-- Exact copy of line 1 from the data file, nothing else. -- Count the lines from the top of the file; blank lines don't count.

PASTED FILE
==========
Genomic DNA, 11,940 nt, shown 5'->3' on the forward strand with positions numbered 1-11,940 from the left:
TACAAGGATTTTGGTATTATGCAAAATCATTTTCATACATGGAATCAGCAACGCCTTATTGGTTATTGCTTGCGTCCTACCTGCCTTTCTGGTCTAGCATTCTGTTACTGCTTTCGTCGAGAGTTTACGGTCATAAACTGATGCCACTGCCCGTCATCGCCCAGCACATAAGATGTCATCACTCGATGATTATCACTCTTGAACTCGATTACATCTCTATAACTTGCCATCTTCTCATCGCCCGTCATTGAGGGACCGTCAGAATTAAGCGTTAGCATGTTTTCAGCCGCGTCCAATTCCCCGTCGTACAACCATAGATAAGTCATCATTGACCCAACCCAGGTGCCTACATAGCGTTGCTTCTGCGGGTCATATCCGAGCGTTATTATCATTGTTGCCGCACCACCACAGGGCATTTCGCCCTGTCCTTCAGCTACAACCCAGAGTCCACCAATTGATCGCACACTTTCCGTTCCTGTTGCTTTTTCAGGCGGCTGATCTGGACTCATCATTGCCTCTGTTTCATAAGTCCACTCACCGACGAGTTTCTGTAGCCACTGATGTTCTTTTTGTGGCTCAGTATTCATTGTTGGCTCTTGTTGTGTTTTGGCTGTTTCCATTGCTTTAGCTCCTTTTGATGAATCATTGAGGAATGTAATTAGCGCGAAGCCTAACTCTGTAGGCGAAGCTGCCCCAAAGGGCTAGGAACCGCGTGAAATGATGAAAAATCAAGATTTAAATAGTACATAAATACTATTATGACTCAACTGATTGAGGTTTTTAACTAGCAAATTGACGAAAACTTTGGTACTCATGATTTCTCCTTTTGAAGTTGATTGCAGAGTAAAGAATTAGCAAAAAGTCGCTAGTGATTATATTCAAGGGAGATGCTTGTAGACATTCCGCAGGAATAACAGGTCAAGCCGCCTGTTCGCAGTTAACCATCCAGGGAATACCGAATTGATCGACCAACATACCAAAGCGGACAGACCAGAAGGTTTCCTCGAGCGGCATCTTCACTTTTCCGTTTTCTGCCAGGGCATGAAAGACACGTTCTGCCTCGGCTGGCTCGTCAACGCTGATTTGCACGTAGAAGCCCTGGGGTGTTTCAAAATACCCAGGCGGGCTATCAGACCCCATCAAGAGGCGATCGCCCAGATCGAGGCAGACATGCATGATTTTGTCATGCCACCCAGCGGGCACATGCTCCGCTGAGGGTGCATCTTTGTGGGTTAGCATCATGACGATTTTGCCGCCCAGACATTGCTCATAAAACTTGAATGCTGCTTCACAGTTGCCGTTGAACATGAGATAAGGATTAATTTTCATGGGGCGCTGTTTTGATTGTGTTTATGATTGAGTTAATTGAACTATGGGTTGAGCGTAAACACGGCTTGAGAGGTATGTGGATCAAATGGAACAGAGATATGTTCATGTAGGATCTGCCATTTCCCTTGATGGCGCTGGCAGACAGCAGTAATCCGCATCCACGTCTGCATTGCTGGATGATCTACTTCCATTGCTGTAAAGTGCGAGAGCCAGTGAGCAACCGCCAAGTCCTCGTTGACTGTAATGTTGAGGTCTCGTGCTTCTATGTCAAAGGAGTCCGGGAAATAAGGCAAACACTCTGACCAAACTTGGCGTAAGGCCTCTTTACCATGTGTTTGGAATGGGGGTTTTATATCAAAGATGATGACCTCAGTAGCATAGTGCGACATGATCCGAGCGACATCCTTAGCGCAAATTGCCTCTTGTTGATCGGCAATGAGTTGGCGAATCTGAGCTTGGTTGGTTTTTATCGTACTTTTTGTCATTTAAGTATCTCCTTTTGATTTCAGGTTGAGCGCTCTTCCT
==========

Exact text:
Genomic DNA, 11,940 nt, shown 5'->3' on the forward strand with positions numbered 1-11,940 from the left: